Pacific Rim is pure AWESOMENESS!

Pacific Rim FilmPoster.jpeg

What an epic spectacle!  Pacific Rim is a mixture of creativity, humanity, badassery, monsters and giant robots–yeah…it’s awesome!  My excitement was justified–Guillermo del Toro has fulfilled his and my childhood dreams and reminded us what a summer blockbuster is supposed to be.  As a long time fan of del Toro this is not a surprise, at all!

The story is simple (as most action films are) but it is original and intricate.  The premise by  Travis Beacham and co-written with del Toro is a complete universe with a solid mythology established and it is an exciting discovery.  This is a rare occurrence in Hollywood today–(it does happen sometimes…Daybreakers–Looper–Matrix…to name a few) and Pacific Rim delivers a world so believable and so well thought out to the last detail, that you will find yourself immersed quickly.  (And now, I want to know more! Prequel, maybe?)

I love monsters! I remember fondly watching Godzilla marathons when I was a kid (Mothra shout out!) and now I still find myself drawn to creatures of all shapes and sizes.  I think it is a natural fascination with the unknown and it’s a direct manifestation of imagination and creativity.   And del Toro delivers some of the coolest, most original looking monsters I’ve ever seen.

Kaiju–The word “Kaiju” is a Japanese that literally translates to “strange beast,” but is often translated in English as “monster”.  And these are strange beasts indeed.  Fantastic.  I have to give some kudos to the film’s designers, which  include Wayne BarloweOscar Chichoni, monster sculptors David Meng and Simon Lee, and Hellboy II and The Hobbit designer Francisco Ruiz Velasco.  Amazing.

The trailer tells you all you need to know, so I will not divulge anything extra–(you know how I like to keep you untainted by not revealing too much information).  😀  But, simply–the Kaiju are from another dimension and are now a problem for humanity.  (I do love the time in which del Toro decides to bring us into the narrative–it was unexpected–I thought we were going to see some origin stuff, but no–interesting choice.)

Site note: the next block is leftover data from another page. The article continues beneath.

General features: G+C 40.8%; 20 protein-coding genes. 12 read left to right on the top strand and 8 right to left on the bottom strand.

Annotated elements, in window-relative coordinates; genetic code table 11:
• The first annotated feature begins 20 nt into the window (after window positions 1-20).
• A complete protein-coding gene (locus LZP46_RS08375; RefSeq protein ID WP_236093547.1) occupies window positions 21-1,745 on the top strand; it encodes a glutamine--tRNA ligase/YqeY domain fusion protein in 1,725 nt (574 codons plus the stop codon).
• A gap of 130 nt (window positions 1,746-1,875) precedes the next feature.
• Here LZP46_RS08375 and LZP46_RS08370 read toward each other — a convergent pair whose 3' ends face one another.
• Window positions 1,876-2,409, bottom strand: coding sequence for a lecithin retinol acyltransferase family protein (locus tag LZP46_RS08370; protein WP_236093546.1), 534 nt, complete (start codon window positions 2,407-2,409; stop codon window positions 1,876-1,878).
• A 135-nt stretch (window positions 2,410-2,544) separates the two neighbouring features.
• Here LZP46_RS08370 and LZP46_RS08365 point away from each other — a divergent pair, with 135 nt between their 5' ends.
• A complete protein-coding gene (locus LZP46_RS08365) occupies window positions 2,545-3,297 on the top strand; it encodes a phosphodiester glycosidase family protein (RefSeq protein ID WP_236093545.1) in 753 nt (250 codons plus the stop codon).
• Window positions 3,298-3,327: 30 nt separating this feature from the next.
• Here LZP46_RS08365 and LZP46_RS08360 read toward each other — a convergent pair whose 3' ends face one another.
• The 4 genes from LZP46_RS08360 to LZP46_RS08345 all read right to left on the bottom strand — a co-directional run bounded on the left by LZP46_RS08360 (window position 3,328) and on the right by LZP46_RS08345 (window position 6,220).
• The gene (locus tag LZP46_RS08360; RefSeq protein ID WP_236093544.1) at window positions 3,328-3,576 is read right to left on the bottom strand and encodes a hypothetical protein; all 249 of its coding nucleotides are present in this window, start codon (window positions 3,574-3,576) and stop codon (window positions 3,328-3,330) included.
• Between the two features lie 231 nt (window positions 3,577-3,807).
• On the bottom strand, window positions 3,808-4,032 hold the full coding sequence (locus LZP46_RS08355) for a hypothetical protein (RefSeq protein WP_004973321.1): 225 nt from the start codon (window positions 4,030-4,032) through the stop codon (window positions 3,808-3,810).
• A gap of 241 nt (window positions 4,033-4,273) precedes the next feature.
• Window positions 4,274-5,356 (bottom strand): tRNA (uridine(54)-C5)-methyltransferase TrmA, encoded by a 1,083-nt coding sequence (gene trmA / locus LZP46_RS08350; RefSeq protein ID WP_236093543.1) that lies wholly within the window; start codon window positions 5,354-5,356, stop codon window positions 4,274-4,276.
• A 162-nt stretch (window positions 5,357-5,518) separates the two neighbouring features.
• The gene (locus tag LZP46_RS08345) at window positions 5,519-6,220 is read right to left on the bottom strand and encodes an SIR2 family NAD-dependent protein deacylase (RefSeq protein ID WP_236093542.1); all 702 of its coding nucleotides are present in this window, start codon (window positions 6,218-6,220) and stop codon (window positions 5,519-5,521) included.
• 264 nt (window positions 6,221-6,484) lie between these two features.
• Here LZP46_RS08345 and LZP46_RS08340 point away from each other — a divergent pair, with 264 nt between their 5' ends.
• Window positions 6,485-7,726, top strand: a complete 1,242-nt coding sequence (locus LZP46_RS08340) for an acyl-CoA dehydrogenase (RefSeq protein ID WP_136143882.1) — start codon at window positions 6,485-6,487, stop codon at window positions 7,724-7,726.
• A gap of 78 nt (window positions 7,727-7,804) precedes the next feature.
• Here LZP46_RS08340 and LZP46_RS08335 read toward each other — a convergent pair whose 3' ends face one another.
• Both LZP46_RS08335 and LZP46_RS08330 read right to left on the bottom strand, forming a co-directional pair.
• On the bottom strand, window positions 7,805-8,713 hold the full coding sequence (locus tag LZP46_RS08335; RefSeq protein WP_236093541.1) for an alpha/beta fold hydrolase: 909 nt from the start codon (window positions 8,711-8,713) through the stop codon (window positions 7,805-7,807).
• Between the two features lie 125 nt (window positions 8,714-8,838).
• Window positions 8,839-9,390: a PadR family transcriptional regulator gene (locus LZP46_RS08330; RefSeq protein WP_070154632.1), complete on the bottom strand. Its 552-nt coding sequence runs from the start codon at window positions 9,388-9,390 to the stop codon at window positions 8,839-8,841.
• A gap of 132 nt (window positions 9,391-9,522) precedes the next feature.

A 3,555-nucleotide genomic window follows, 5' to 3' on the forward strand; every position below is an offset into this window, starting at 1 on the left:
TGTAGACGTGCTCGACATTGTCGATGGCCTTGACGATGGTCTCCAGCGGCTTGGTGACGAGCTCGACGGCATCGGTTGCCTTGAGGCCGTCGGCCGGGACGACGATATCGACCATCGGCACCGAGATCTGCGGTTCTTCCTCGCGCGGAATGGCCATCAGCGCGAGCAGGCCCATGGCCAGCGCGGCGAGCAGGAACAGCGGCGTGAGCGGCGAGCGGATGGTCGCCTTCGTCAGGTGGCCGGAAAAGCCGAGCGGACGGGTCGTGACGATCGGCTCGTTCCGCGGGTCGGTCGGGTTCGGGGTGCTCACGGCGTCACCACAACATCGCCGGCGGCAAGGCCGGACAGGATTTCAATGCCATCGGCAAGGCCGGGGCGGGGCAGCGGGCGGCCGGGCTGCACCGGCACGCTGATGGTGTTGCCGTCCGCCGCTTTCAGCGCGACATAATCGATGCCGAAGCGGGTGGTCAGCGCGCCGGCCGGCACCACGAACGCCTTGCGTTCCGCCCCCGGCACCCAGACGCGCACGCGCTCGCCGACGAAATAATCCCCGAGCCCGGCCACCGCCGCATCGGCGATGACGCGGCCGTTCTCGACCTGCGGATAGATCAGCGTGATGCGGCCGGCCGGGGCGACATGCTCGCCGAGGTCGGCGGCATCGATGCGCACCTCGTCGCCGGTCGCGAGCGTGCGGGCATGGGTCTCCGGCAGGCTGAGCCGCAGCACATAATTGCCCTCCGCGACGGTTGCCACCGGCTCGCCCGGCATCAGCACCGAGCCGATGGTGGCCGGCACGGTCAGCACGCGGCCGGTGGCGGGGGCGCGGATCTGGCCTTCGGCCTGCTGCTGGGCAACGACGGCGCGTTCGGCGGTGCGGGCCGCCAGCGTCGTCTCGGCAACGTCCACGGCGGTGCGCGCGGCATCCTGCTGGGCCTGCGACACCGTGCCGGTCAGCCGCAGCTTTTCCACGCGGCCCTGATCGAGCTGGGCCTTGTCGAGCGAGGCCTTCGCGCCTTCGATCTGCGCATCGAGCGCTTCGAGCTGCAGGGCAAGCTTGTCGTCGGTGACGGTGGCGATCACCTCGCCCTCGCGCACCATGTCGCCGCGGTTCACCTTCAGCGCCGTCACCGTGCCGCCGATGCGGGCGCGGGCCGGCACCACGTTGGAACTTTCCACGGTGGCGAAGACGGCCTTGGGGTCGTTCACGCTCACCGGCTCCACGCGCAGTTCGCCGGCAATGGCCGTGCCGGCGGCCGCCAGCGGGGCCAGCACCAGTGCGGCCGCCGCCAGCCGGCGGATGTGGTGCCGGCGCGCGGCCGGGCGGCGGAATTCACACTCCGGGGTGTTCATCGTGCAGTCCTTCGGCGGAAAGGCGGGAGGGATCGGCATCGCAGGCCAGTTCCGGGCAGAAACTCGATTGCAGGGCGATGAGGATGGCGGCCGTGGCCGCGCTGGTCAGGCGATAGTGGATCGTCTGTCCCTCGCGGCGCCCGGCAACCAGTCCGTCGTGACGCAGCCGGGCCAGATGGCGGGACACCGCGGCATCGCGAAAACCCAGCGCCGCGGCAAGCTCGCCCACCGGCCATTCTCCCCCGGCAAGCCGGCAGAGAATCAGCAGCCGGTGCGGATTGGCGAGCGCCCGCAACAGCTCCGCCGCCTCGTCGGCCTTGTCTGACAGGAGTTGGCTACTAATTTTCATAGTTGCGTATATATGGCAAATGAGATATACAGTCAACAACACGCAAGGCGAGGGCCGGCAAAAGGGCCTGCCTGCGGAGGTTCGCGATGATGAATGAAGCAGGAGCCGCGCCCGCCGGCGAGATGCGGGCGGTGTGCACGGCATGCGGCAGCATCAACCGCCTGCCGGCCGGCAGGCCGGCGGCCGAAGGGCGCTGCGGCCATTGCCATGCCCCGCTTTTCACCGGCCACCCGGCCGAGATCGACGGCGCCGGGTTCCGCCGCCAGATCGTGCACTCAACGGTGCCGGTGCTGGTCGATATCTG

So, humans unite and create our own monsters–giant robots called Jaeger–“Hunter” in German–to fight off the Kaiju. Simple.  Except to operate the Jaeger you need humans–two actually–united (the “Drift”) and their human connectivity fuels and determines the level of their strength.  Nice.  What a clever way to insert heart and soul in a metal shell.  I also enjoyed the new approach to the traditional love story–by having this drift connection it becomes more about inner compatibility than the typical attributes given to love.  It is subtle and interesting.  All in all, the metal shells and their human operation are absolutely awesome!

The genius is in tying humanity to the use and function of these machines.  The Jaeger pilots are the robots.  So when they are in danger–so are our heroes.  It adds a level of investment and risk needed to enhance the action sequences.  These Jaegers are incredible, too.  Beautifully designed and meticulously constructed.  Gypsy Danger is a Rock Star!  (Reading all the design considerations that went into creating them has been quite fascinating.)

But, the fighting…wow!  Not kinetic.  Not sped up.  Not edited down to bits.  Just knock-out-drag-out fights!!  Punches being swung.  Monsters pounding and piercing.  I am sure that my mouth fell open a few times.  Hell–I know once I heard myself say “WTF? Uh-uh!” –out loud! I applauded at few kills–yes, it was mind-blowing.  And all I will say is that the “we do have one more weapon” left moment is–BADASS!!  I may have squealed.  😉

That is another accomplishment–the special effects and monster creations are crazy good!  Industrial Light and Magic continues to impress and creates flawless effects.  I was never taken out of a moment–it all had a realism to it–they made you believe all this could be possible–surreal, but plausible.